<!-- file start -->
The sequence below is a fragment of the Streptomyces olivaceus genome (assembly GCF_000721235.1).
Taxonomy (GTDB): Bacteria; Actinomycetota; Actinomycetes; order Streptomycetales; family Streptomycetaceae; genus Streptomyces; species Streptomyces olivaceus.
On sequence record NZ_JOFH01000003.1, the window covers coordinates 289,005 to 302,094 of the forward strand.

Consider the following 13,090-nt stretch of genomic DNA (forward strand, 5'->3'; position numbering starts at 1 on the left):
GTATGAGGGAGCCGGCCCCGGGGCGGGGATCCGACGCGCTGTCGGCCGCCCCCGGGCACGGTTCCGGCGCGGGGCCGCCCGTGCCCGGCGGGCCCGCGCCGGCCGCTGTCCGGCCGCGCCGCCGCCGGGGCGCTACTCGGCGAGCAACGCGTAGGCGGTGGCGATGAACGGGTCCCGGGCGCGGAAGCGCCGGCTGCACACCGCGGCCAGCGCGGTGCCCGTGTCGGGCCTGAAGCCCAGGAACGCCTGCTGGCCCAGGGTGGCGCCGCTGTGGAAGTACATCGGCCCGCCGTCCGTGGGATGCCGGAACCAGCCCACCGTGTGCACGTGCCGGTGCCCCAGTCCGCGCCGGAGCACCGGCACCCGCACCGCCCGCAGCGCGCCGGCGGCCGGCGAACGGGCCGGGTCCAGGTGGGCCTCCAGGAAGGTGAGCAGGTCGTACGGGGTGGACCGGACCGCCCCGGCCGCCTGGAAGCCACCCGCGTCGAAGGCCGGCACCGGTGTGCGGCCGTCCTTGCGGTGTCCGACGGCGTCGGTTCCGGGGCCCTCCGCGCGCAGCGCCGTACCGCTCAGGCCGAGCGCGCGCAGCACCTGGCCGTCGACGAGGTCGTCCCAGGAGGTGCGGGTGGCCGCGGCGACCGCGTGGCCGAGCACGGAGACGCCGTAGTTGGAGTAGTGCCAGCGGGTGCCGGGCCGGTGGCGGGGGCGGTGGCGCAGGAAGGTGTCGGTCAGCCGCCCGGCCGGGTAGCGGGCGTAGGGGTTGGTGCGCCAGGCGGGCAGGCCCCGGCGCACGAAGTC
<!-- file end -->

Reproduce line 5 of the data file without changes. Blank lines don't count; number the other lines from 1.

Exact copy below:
GTATGAGGGAGCCGGCCCCGGGGCGGGGATCCGACGCGCTGTCGGCCGCCCCCGGGCACGGTTCCGGCGCGGGGCCGCCCGTGCCCGGCGGGCCCGCGCCGGCCGCTGTCCGGCCGCGCCGCCGCCGGGGCGCTACTCGGCGAGCAACGCGTAGGCGGTGGCGATGAACGGGTCCCGGGCGCGGAAGCGCCGGCTGCACACCGCGGCCAGCGCGGTGCCCGTGTCGGGCCTGAAGCCCAGGAACGCCTGCTGGCCCAGGGTGGCGCCGCTGTGGAAGTACATCGGCCCGCCGTCCGTGGGATGCCGGAACCAGCCCACCGTGTGCACGTGCCGGTGCCCCAGTCCGCGCCGGAGCACCGGCACCCGCACCGCCCGCAGCGCGCCGGCGGCCGGCGAACGGGCCGGGTCCAGGTGGGCCTCCAGGAAGGTGAGCAGGTCGTACGGGGTGGACCGGACCGCCCCGGCCGCCTGGAAGCCACCCGCGTCGAAGGCCGGCACCGGTGTGCGGCCGTCCTTGCGGTGTCCGACGGCGTCGGTTCCGGGGCCCTCCGCGCGCAGCGCCGTACCGCTCAGGCCGAGCGCGCGCAGCACCTGGCCGTCGACGAGGTCGTCCCAGGAGGTGCGGGTGGCCGCGGCGACCGCGTGGCCGAGCACGGAGACGCCGTAGTTGGAGTAGTGCCAGCGGGTGCCGGGCCGGTGGCGGGGGCGGTGGCGCAGGAAGGTGTCGGTCAGCCGCCCGGCCGGGTAGCGGGCGTAGGGGTTGGTGCGCCAGGCGGGCAGGCCCCGGCGCACGAAGTC